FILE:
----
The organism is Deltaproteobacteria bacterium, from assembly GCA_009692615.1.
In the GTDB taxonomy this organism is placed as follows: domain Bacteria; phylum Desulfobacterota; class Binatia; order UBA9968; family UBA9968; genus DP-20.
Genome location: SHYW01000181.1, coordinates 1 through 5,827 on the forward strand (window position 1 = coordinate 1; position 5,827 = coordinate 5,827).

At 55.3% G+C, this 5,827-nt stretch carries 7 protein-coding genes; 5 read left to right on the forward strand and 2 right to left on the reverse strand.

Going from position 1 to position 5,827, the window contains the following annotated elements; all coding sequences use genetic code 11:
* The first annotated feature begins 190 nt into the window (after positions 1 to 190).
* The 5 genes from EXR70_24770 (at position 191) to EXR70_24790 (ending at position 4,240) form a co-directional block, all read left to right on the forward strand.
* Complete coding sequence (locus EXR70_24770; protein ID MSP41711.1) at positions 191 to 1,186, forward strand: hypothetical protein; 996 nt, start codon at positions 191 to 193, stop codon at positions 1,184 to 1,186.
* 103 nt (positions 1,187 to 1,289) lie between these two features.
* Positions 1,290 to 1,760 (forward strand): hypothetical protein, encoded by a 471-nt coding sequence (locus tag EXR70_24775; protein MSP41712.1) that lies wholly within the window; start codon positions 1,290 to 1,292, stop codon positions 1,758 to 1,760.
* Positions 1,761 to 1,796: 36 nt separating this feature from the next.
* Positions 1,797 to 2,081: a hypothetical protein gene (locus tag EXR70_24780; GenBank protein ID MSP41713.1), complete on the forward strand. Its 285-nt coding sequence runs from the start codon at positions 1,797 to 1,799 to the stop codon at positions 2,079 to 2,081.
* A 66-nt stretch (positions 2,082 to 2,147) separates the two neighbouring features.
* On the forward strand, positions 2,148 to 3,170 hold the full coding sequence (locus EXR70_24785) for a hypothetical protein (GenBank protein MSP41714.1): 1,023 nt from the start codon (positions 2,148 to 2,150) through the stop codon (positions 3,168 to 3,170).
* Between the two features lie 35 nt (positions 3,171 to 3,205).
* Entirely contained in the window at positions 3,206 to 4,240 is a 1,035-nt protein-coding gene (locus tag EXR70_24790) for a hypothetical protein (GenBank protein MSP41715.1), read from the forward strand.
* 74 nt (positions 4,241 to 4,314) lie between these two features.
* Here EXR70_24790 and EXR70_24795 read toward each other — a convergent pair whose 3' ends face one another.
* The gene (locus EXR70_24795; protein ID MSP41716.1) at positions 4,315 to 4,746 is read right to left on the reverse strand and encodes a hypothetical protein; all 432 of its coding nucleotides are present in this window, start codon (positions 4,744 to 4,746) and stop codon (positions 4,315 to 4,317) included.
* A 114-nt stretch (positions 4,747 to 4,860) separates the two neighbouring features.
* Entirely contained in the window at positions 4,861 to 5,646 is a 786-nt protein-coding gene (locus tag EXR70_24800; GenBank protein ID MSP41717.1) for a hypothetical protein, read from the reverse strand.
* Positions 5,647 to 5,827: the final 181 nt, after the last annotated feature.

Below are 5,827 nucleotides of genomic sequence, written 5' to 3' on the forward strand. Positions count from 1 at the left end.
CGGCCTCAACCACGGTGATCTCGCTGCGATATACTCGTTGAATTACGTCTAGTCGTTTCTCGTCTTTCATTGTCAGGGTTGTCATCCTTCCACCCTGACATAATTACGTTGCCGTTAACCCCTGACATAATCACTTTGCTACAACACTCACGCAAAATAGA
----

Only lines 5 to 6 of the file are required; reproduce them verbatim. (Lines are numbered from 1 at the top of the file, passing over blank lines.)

Going from position 1 to position 5,827, the window contains the following annotated elements; all coding sequences use genetic code 11:
* The first annotated feature begins 190 nt into the window (after positions 1 to 190).